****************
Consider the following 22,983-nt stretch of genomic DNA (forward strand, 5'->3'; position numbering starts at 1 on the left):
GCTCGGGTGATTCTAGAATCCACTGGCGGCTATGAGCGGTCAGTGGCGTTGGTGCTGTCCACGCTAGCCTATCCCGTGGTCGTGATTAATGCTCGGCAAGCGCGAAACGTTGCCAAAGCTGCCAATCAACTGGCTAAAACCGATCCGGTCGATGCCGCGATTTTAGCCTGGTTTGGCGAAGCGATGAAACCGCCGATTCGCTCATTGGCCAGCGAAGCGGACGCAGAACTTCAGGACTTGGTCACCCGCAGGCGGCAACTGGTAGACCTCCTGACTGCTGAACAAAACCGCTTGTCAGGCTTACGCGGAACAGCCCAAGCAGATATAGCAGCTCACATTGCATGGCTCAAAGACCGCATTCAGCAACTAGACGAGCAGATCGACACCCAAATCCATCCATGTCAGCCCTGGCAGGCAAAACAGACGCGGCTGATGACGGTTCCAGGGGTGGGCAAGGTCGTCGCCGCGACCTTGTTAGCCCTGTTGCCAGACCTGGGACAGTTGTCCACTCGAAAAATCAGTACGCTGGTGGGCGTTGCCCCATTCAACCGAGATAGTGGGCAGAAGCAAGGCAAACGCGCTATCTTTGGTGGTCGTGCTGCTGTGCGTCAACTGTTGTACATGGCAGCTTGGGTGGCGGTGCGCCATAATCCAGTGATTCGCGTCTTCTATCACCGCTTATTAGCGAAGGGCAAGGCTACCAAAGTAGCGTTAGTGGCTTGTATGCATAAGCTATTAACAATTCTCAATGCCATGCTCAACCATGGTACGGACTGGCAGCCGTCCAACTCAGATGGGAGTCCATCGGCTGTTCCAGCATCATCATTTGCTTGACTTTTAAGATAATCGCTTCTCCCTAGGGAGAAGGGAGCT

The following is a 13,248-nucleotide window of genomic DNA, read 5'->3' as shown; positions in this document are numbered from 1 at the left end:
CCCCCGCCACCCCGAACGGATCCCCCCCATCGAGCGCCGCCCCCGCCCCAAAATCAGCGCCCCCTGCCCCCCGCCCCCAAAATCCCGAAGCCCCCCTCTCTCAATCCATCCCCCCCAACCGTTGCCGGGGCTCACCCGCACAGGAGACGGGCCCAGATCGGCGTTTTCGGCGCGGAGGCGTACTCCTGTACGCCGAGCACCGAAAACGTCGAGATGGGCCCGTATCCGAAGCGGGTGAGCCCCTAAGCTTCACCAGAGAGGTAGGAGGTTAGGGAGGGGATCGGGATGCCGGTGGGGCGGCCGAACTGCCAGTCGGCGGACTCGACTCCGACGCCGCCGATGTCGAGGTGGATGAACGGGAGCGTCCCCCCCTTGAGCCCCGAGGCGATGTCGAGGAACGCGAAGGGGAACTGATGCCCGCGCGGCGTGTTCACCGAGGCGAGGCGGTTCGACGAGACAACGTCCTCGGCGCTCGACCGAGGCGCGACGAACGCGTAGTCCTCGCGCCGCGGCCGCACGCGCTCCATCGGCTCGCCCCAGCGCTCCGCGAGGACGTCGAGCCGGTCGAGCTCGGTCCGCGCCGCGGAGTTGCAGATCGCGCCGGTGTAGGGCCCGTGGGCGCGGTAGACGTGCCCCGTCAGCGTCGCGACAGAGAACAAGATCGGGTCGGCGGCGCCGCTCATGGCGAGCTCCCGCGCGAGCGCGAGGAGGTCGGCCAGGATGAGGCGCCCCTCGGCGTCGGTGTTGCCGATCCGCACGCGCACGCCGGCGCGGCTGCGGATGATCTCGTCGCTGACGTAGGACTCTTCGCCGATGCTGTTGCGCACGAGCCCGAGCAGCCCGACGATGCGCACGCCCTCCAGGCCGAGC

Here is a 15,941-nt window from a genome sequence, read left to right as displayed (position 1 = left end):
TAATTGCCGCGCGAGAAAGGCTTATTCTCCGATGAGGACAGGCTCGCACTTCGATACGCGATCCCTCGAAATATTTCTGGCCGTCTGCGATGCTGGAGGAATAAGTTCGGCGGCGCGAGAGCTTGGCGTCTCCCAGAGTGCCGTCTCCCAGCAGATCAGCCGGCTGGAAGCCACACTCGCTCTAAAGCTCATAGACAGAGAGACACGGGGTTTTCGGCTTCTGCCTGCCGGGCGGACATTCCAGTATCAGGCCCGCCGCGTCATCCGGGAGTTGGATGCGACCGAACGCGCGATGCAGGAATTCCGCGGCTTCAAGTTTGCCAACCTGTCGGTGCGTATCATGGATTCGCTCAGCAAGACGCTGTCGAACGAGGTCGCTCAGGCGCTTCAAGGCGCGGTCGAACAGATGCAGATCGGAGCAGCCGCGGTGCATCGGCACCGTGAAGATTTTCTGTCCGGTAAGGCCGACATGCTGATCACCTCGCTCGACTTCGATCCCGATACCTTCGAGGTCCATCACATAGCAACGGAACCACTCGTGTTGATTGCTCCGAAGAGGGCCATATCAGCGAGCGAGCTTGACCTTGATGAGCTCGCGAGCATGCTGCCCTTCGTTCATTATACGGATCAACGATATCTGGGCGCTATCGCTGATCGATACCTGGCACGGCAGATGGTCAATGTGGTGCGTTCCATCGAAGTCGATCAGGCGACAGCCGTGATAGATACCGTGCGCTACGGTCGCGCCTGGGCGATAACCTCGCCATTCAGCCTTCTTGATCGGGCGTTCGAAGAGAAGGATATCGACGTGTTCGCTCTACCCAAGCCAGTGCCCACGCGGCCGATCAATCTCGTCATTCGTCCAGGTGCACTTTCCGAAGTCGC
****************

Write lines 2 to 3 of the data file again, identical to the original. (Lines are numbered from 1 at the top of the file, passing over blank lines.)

GCTCGGGTGATTCTAGAATCCACTGGCGGCTATGAGCGGTCAGTGGCGTTGGTGCTGTCCACGCTAGCCTATCCCGTGGTCGTGATTAATGCTCGGCAAGCGCGAAACGTTGCCAAAGCTGCCAATCAACTGGCTAAAACCGATCCGGTCGATGCCGCGATTTTAGCCTGGTTTGGCGAAGCGATGAAACCGCCGATTCGCTCATTGGCCAGCGAAGCGGACGCAGAACTTCAGGACTTGGTCACCCGCAGGCGGCAACTGGTAGACCTCCTGACTGCTGAACAAAACCGCTTGTCAGGCTTACGCGGAACAGCCCAAGCAGATATAGCAGCTCACATTGCATGGCTCAAAGACCGCATTCAGCAACTAGACGAGCAGATCGACACCCAAATCCATCCATGTCAGCCCTGGCAGGCAAAACAGACGCGGCTGATGACGGTTCCAGGGGTGGGCAAGGTCGTCGCCGCGACCTTGTTAGCCCTGTTGCCAGACCTGGGACAGTTGTCCACTCGAAAAATCAGTACGCTGGTGGGCGTTGCCCCATTCAACCGAGATAGTGGGCAGAAGCAAGGCAAACGCGCTATCTTTGGTGGTCGTGCTGCTGTGCGTCAACTGTTGTACATGGCAGCTTGGGTGGCGGTGCGCCATAATCCAGTGATTCGCGTCTTCTATCACCGCTTATTAGCGAAGGGCAAGGCTACCAAAGTAGCGTTAGTGGCTTGTATGCATAAGCTATTAACAATTCTCAATGCCATGCTCAACCATGGTACGGACTGGCAGCCGTCCAACTCAGATGGGAGTCCATCGGCTGTTCCAGCATCATCATTTGCTTGACTTTTAAGATAATCGCTTCTCCCTAGGGAGAAGGGAGCT

The following is a 13,248-nucleotide window of genomic DNA, read 5'->3' as shown; positions in this document are numbered from 1 at the left end: